Dwarf Juniper and Blueberry

Asked March 9, 2016, 12:05 AM EST

I have read that juniper is allelopathic.
I had planned to plant a dwarf juniper next to an unhappy, lonely blueberry bush as an acidifying companion, along with some creeping thyme, and possibly basil. Now I am wondering whether this is a good idea? I seem to find conflicting information on the Web as to whether juniper and blueberries are companionable. Both are acid loving, but the juniper is putatively allelopathic. Can someone please clarify this confusion for me? Thanks! Oh...and IF Juniper is allelopathic, any chance of it killing or at least out-competing wedelia, ginger, or albizia? Would love help getting rid of those organically! Seems unlikely due to different root depth, but worth a shot asking.









Maui County Hawaii junipers juniper horticulture

1 Response

Aloha and thank you for using AaE. There is evidence of Juniper being allelopathic in addition to it's needles acidifying soil conditions. Additionally, planting under or next to any tree will result in competition for resources (i.e. light, water, and nutrients). Trees can have deeper and more extensive root systems enabling them to often be better competitors for resources. Hence, I don't think the blueberry will benefit from the Juniper as a "companion". Even though both types of plants prefer acidic soils they will still both be competing for the same resources and the dwarf juniper will most likely win. Studies on growing blueberries on the Big Island and anecdotal evidence in Maui, suggest that blueberries do not grow as well when planted directly into the ground and instead suggest growing them in containers. For additional information on growing blueberries in Hawaii please see http://www.ctahr.hawaii.edu/oc/freepubs/pdf/F_N-46.pdf.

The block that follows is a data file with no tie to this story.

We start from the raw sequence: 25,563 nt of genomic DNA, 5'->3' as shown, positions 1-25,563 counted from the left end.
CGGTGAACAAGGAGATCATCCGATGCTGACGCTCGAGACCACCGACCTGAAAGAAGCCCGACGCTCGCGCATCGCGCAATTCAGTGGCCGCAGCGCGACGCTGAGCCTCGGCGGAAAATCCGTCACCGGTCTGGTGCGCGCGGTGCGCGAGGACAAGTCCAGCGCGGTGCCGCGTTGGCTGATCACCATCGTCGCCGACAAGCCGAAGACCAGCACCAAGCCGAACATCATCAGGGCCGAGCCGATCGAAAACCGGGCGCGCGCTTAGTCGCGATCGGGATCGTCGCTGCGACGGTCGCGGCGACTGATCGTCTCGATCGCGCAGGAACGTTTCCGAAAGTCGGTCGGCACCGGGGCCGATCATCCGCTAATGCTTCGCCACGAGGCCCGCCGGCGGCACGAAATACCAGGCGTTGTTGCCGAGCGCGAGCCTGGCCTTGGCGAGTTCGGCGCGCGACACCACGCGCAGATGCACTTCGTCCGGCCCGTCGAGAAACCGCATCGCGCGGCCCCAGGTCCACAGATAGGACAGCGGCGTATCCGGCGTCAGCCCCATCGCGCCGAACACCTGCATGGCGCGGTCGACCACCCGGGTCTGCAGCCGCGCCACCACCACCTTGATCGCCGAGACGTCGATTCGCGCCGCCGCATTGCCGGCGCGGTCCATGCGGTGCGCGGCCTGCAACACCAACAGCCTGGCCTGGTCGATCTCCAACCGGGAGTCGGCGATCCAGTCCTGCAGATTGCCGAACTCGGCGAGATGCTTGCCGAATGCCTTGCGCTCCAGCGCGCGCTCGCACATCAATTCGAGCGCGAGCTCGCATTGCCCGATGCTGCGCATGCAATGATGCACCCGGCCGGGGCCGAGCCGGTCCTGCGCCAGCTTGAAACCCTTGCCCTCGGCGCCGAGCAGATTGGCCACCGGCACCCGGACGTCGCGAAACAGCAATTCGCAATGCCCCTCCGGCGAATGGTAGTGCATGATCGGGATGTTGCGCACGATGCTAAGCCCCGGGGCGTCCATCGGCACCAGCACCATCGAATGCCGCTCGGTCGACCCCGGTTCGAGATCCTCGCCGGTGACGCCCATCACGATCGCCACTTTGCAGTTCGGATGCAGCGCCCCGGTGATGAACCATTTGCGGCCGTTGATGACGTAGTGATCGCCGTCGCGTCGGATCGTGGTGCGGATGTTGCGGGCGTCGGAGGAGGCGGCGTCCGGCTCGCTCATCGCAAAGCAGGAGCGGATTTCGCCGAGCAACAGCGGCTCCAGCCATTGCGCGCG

In regards to using Juniper to control weeds or other invasive species, while you may see some slowing of growth or coverage surrounding the Juniper, it is unlikely a single dwarf juniper will be able to mitigate your existing wedelia, ginger, or albizia plants. All of these species are considered invasive in Hawaii and have traits that enable them to spread and regenerate relatively quickly, and out compete other species for resources.